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By Dan Rudy 

Schools to update phones, cut faculty position

 

Dan Rudy/ Wrangell Sentinel

School librarian Jennifer Gerald and several students at Evergreen Elementary School show a video project to the Public School Board at its Monday meeting. The students each created a video in the style of a movie trailer highlighting a favorite book. Copies of these books at the library will each be outfitted with a personalized QR code, which other students can then scan with their iPads to preview their book. Six videos have been made so far, with more to come.

At its regular monthly meeting, the Wrangell Public School Board approved the purchase of a new phone system for its two campuses.

Board members approved a $65,000 contract with AP&T to install the new system, which replaces the district's 71 phones with IP-based handsets and will include a one-year service agreement for parts and equipment.

"The current system that we have right now, they say they can't support them," explained Matt Gore, technology director for the school district.

The new phones use an internet connection to transmit and receive calls, and the handsets will allow teachers some mobility within the building. Installation of the system's infrastructure will be made ahead of spring break in March, when the school will make its transition.

"The initial configuration is really the biggest part," Gore explained. The installation will be done in a way to minimize class disruption and the old analog system will be available during the change-over.

In the event of a power failure, Gore explained the analog system would still be available, but that the generators could also be fed into the schools' main routing rooms to ensure the system stays on.

"No matter what happens, we should still have the service we have now," he said.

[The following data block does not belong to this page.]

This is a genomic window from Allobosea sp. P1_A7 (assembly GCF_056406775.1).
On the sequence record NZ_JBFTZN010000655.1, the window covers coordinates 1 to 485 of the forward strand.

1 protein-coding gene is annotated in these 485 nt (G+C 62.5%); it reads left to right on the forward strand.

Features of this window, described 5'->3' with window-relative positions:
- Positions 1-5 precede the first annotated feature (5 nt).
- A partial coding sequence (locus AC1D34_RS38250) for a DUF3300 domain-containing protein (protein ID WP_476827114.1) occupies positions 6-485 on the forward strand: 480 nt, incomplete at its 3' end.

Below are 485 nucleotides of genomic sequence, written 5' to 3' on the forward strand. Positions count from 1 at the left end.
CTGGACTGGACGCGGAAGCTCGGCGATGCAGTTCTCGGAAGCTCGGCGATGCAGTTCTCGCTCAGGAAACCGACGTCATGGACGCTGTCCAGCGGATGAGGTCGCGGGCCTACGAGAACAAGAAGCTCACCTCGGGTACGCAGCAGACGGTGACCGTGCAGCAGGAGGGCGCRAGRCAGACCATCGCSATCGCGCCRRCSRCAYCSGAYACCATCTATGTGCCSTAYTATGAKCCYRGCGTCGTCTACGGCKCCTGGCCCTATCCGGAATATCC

The project will replace the schools' aging communications system, which is at least three decades old. The maintenance contract will be comparable to what the district had previously, though it has had to go without one for the past two years due to its archaic system. The item had been included in this year's budget, and the proposal put forward by AP&T on Jan. 11 came in at a lower price than expected.

In other business, board members were informed Cyni Waddington has stepped down as technology coordinator to return to the Chamber of Commerce, and that Michele Galla will be retiring at the end of the academic year.

Since 1993, Galla has been a government and language arts teacher for the middle and high schools.

"It's generated a lot of discussion," said art teacher Anne Luetkemeyer of the planned retirement, speaking at Monday's meeting. "My concern is that people, as a district and the community, that we're confronted with the loss of a very good teacher."

Luetkemeyer urged the board to consider ways to find a replacement for Galla, which at the moment seems unlikely. Due to budget expectations, the school district does not intend to refill the vacancy left by her retirement. In his monthly report, secondary schools principal Kendall Benson mentioned he had been asked to reduce certified faculty by not replacing her when she departs.

"We won't be filling that position next year," school superintendent Patrick Mayer confirmed. Administration will build next year's schedule minus one faculty position, in part due to the secondary schools' low student-teacher ratio, which stands at around 11-1.